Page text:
BELLECHASSE was completed in November 1912 and was a particularly handsome double-decked tug with two tall stacks in tandem and two very tall raking masts. Her hull was built with a delightful sheer to its lines. She was specially designed and outfitted as a survey and inspection vessel for service in the St. Lawrence River below Quebec City in the employ of the Superintending Engineer. Her deck windlass was designed for channel sweeping operations and on her foremast she carried a searchlight of 16,000 candlepower. Like most Canadian government vessels, her port of registry was Ottawa.

Her accommodations provided for a total complement of 22, including staff, officers and men. The crew's quarters were placed forward on the lower deck, the staff's quarters on the lower deck aft, and on the main deck were the staff dining saloon, officers' cabins, mess room, galley and pantries, baths and wash houses. A special draughting room was provided in a large teak deck house aft of the enclosed pilothouse and chartroom. The ship was fitted with cold storage rooms forward on the lower deck and in addition to the usual lifeboats she carried on the boat deck a motor launch capable of a speed of 10 m.p.h.

BELLECHASSE saw about thirty years' service for the federal government. When the Department of Transport took over operations on the St. Lawrence River from the Department of Marine and Fisheries, BELLECHASSE was transferred to the new operating agency.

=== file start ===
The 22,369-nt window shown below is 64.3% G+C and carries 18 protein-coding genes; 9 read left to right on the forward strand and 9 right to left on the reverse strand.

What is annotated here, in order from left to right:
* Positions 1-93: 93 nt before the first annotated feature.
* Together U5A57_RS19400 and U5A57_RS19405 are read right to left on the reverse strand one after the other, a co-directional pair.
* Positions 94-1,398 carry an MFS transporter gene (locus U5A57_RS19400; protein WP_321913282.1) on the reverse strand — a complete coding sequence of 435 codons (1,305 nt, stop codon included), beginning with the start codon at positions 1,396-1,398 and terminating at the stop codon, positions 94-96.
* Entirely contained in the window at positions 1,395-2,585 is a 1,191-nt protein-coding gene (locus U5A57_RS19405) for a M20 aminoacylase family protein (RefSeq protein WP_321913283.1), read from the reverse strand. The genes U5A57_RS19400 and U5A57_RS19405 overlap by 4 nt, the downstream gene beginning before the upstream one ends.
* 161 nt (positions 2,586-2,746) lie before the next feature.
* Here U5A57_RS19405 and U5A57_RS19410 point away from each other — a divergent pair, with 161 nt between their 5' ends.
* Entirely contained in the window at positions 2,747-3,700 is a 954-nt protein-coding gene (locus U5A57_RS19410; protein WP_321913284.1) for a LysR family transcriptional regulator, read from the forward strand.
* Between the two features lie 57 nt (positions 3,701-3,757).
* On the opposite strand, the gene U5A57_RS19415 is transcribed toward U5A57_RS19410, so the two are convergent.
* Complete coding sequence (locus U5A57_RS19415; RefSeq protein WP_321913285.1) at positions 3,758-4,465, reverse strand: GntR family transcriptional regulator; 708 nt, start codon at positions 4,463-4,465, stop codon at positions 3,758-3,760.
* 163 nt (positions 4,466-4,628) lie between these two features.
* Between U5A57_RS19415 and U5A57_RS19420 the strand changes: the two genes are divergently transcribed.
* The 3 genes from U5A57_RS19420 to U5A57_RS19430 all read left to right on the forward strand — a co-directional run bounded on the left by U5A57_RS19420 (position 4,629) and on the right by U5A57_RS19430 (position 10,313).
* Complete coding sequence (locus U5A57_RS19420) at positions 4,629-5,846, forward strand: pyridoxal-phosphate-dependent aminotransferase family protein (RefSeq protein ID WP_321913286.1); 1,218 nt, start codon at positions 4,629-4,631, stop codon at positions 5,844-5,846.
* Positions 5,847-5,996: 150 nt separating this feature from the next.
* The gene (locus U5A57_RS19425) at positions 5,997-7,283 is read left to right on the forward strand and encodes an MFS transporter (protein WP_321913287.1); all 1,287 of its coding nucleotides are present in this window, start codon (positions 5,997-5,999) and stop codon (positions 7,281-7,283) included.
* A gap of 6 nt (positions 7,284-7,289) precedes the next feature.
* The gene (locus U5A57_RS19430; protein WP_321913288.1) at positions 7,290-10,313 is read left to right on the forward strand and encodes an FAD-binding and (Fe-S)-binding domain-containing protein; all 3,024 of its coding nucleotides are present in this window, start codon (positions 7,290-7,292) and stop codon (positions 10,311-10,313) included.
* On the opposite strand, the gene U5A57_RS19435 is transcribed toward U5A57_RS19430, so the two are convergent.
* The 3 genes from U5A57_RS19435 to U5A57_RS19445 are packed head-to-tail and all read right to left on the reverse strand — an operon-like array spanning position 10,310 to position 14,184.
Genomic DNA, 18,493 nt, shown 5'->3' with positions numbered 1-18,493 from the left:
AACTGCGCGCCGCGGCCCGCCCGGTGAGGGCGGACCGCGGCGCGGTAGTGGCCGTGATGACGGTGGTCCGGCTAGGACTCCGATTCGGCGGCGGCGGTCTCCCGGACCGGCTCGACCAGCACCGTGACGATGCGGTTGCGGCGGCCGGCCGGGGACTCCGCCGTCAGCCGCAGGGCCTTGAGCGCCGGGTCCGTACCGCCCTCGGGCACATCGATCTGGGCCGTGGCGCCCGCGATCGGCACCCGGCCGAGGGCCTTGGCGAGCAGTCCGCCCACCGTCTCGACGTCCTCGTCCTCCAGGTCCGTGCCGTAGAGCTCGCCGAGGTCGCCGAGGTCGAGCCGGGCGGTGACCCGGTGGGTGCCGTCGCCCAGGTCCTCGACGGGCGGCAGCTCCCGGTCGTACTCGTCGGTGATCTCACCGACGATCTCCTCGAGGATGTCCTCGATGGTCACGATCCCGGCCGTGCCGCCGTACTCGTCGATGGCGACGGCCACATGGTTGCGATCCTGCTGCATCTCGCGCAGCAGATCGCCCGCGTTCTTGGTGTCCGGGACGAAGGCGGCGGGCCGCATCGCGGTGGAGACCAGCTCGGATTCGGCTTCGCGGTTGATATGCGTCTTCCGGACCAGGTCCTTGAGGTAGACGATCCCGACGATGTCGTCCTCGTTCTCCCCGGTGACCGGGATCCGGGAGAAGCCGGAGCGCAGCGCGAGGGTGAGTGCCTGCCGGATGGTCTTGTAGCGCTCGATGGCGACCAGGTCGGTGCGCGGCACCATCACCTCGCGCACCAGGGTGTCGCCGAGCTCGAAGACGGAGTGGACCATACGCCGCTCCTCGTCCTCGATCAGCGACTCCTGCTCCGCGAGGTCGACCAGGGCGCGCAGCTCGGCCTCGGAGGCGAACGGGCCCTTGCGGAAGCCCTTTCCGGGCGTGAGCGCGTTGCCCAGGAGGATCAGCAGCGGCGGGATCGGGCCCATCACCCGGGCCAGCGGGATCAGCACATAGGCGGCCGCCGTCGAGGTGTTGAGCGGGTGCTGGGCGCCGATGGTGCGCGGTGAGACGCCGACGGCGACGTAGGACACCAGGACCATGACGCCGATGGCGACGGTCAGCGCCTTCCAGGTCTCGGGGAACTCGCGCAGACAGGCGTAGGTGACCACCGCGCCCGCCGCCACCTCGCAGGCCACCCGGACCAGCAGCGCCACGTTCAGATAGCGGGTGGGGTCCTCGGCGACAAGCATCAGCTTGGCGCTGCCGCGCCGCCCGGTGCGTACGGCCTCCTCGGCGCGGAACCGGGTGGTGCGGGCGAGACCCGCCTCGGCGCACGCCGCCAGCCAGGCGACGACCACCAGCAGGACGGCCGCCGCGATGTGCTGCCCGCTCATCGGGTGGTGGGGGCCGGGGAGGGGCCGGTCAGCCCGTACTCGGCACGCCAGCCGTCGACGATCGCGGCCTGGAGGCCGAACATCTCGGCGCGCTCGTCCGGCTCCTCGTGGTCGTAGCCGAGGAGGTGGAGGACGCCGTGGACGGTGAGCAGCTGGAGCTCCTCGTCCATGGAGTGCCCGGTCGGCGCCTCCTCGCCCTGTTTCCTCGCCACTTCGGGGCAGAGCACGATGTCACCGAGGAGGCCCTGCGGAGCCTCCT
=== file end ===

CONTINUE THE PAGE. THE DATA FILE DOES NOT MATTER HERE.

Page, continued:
In 1942 BELLECHASSE was sold to the United Towing and Salvage Company Ltd., Montreal and Port Arthur, an affiliate of the Sincennes-McNaughton Lines Ltd., Montreal, and Marine Industries Ltd., Sorel. She was refitted the same year as a salvage vessel for her new owners and her registry was transferred to Montreal. Apparently it was at this time that her foredeck was plated in to make her more suitable for salvage operations on the open lakes. Her tonnage was altered in the rebuild to 389 Gross and 100 Net.

One of the first jobs given to BELLECHASSE by her new owners was to participate in the raising of HIBOU in the summer of 1942. The motorship HIBOU (see Ship of the Month No. 44, Vol. VII, No. 3, December 1974) had overturned and sunk off Owen Sound in the early morning hours of Saturday, November 21st, 1936. BELLECHASSE spent the summer of '42 working at Owen Sound but she did not get to share in the glory of the moment when on October 2nd the superstructure of HIBOU at last broke the surface of Georgian Bay. Instead, BELLECHASSE was down on the St. Clair River where the previous day she had freed the stranded steamer MANITOU (of the same line as HIBOU) at Courtright, Ontario. MANITOU had been retired by the Dominion and Owen Sound Transportation Company Ltd. in 1942 and was on her way to Sorel, having been purchased by Sincennes-McNaughton. She was never used by the line and was broken up at Sorel in 1944. MANITOU was on her delivery voyage to Sin-Mac at the time she grounded and had to be assisted by BELLECHASSE.

BELLECHASSE remained in service for United Towing and Salvage until 1948 when she was laid up at Sorel. She was really too big for her duties as a lake salvage tug and, despite the fact that she was one of the best-looking tugs ever to sail the Great Lakes, she was uneconomical to operate in that she required such a large crew. After lying idle for six years, she was finally broken up at Sorel in 1954 by Marine Industries Ltd.